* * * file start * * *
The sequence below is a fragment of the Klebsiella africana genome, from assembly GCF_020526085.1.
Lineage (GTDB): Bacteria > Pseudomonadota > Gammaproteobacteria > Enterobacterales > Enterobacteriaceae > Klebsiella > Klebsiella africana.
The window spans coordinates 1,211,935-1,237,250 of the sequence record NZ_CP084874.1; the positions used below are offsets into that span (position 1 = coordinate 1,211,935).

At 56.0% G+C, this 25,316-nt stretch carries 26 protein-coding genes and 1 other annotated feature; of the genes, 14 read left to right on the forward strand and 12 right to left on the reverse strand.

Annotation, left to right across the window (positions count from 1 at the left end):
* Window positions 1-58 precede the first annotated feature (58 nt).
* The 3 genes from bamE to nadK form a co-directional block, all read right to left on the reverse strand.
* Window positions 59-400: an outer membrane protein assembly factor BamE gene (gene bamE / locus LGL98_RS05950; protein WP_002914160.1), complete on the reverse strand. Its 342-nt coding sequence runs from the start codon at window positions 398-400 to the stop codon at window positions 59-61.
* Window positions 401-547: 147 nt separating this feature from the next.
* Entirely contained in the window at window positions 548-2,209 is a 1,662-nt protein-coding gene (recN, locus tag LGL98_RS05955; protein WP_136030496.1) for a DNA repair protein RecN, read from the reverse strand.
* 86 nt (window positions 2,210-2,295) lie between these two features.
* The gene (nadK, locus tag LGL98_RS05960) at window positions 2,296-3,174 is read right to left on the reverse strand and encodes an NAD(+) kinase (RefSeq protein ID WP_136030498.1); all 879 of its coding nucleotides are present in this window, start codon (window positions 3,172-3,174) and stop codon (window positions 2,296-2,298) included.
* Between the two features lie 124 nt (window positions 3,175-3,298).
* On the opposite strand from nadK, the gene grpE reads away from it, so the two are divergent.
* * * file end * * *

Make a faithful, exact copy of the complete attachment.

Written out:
The sequence below is a fragment of the Klebsiella africana genome, from assembly GCF_020526085.1.
Lineage (GTDB): Bacteria > Pseudomonadota > Gammaproteobacteria > Enterobacterales > Enterobacteriaceae > Klebsiella > Klebsiella africana.
The window spans coordinates 1,211,935-1,237,250 of the sequence record NZ_CP084874.1; the positions used below are offsets into that span (position 1 = coordinate 1,211,935).

At 56.0% G+C, this 25,316-nt stretch carries 26 protein-coding genes and 1 other annotated feature; of the genes, 14 read left to right on the forward strand and 12 right to left on the reverse strand.

Annotation, left to right across the window (positions count from 1 at the left end):
* Window positions 1-58 precede the first annotated feature (58 nt).
* The 3 genes from bamE to nadK form a co-directional block, all read right to left on the reverse strand.
* Window positions 59-400: an outer membrane protein assembly factor BamE gene (gene bamE / locus LGL98_RS05950; protein WP_002914160.1), complete on the reverse strand. Its 342-nt coding sequence runs from the start codon at window positions 398-400 to the stop codon at window positions 59-61.
* Window positions 401-547: 147 nt separating this feature from the next.
* Entirely contained in the window at window positions 548-2,209 is a 1,662-nt protein-coding gene (recN, locus tag LGL98_RS05955; protein WP_136030496.1) for a DNA repair protein RecN, read from the reverse strand.
* 86 nt (window positions 2,210-2,295) lie between these two features.
* The gene (nadK, locus tag LGL98_RS05960) at window positions 2,296-3,174 is read right to left on the reverse strand and encodes an NAD(+) kinase (RefSeq protein ID WP_136030498.1); all 879 of its coding nucleotides are present in this window, start codon (window positions 3,172-3,174) and stop codon (window positions 2,296-2,298) included.
* Between the two features lie 124 nt (window positions 3,175-3,298).
* On the opposite strand from nadK, the gene grpE reads away from it, so the two are divergent.